Recycling is an important aspect of the forest products supply chain. The use of recycled fiber can reduce the demand for fresh fiber from forests and avoid greenhouse gas emissions.
Consumers use paper to meet many different needs and each requires different and specific properties, such as strength, brightness and absorbancy. Blends of both fresh and recycled fibers, in varying proportions, are being used to deliver the required properties to the consumer. While it is technically impossible to sustain society’s long-term paper needs without fresh fiber, no reusable paper should go to a landfill.
The graph below shows the fiber sources for paper products in the U.S. and Canada. As the bar graph illustrates, paper is made from a variety of sources, including by-products such as fiber residues from lumber mills.1
Source: The Fiber Cycle; Metafore, FPAC (2006)1
Avoiding greenhouse gas emissions
The use of recovered fiber from recycled paper products not only makes a productive use of a renewable raw material but also avoids GHG emissions that result from putting paper in the landfill. The opportunity for avoided emissions is significant: American Forest & Products Association (AF&PA) has cited its member companies use of recycled paper fiber to make new paper products avoided CO2 emissions of 21.1 million metric tons in 2006 alone.
Environmental considerations related to processing recovered fiber
Converting recovered paper into usable fiber requires a level of processing, the extent of which depends on the end product. Some paper and paperboard products (such as newsprint, kraft bags and corrugated containers) do not typically require a high degree of brightness and because less cleaning and bleaching is required these grades can make efficient use of recovered fiber.
The brightness and cleanliness specifications for some grades of paper, such as reprographic and laser print office papers, requires additional processing-cleaning and bleaching- of any recovered fiber used to produce them. As a consequence the manufacture of these products can be more energy intensive. Beyond a theoretical tipping point (somewhere between 30 to 50 percent post-consumer fiber content), using increasingly higher percentages of recovered fiber can results in diminished environmental returns because as an example processing required could be more fossil fuel intensive with the potential to emit more GHGs than avoided.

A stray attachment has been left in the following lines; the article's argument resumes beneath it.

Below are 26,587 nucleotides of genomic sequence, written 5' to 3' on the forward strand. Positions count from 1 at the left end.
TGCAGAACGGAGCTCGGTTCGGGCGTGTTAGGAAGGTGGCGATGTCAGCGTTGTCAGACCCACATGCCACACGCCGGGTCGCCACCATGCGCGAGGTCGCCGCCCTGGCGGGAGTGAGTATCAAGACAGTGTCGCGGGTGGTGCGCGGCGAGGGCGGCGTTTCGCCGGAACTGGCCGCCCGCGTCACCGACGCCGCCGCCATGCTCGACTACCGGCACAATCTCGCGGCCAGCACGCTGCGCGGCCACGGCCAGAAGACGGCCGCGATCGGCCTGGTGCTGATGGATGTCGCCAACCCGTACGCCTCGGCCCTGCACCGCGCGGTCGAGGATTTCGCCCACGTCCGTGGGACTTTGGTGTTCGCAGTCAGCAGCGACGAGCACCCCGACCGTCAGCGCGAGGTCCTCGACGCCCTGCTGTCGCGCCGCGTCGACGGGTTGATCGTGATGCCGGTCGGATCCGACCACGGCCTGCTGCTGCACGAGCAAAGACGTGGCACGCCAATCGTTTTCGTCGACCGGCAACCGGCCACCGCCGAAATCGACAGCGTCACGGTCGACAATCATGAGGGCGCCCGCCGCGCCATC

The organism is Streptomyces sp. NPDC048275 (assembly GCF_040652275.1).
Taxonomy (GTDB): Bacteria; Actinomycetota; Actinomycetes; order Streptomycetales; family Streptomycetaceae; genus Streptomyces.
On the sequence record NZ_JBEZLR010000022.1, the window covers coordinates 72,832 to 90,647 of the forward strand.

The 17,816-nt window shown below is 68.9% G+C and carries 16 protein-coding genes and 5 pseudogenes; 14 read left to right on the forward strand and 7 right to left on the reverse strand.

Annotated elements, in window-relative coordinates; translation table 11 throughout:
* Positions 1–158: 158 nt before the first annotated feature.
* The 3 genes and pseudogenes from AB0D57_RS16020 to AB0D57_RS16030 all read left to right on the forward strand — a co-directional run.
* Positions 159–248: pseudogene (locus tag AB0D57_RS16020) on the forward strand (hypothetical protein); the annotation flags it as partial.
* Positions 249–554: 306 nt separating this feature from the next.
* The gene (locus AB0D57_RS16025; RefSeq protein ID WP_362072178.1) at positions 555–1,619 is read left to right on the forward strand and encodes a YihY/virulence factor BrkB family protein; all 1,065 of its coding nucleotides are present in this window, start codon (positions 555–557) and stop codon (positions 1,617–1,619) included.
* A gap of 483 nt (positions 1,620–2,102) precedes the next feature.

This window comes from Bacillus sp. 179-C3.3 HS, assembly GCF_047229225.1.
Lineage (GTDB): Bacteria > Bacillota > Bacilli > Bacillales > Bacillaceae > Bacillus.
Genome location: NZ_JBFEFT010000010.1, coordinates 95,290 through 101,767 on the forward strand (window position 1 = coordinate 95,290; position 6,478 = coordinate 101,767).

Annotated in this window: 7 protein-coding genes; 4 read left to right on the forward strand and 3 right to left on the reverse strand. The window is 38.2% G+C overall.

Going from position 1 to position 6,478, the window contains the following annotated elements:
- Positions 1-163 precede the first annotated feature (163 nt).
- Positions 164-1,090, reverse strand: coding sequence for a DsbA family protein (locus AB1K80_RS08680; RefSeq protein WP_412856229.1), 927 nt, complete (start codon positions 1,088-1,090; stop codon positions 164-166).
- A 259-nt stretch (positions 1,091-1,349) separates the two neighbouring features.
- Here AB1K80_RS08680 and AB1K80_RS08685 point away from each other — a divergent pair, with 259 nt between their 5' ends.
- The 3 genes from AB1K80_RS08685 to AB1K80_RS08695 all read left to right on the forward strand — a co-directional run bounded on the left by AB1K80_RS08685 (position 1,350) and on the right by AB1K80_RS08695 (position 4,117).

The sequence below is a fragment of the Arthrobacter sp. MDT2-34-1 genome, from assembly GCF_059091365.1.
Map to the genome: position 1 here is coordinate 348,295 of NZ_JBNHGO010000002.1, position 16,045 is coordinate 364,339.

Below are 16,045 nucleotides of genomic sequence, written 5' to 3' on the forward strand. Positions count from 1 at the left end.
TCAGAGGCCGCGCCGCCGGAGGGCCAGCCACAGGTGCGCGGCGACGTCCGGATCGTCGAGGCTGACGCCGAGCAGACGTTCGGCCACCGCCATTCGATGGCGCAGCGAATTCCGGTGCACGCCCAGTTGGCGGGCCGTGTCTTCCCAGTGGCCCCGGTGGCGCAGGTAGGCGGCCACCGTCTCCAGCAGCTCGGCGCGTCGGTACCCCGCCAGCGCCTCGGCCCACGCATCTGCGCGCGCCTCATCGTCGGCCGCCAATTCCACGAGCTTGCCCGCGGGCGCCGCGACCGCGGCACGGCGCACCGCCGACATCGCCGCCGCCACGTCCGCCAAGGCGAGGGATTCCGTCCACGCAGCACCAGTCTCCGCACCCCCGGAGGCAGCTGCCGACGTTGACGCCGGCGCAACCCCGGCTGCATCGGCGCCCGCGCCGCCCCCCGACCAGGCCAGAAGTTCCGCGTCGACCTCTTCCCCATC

Using recycled paper for coated grades requires significantly higher capital and operating costs based on extra steps needed for cleaning and de-inking, lower yields, and the cost to collect, sort, and transport recovered fiber. This explains why there is currently little capacity for de-inking, bleaching, and pulping of recovered fiber for certain grades,such as magazine paper.
Paper mills that are located near the “urban forest” have the capacity to manufacture recovered waste paper into high-grade papers because they have invested in technology and processes that enable them to use recovered fiber cost-effectively. Currently, the supply of recovered fiber that can cost-effectively be used by recycled paper mills is very volatile.
Uses for recovered fiber
The chart below represents the main uses of recovered paper in the United States. Overall, the highest percentage of recovered paper collected in the U.S. is exported (41%), with containerboard (29%) and recycled boxboard (12%) representing another 41%. Less than 6% of recovered paper is used today for printing and writing grades.2
What determines the mix of fresh and recycled fibers in a paper product
The mix of fibers is determined by the demands of the people who are using the product. People use paper for many different reasons, such as cleaning and drying, storing other goods, and communicating. As such, different types of fibers are blended together depending on the distinct strength, brightness and absorbency needs for different grades of paper.
What if we used only recycled paper?
Fiber losses from the use of recovered paper vary from 10% to 30%, depending on the grade of paper being produced. Without fresh fiber, society would run our of paper in a year or less.1
1. Metafore, Inc. The Fiber Cycle Technical Document. Tech. Metafore, 2006 (http://www.metafore.org/downloads/metafore_reports_fiber_cycle.pdf)
2. AF&PA. “Where Recovered Paper Goes.” Paperrecycles.org – Paper Industry Association Council. 2008. (http://www.paperrecycles.org/stat_pages/recovered_paper_goes.html).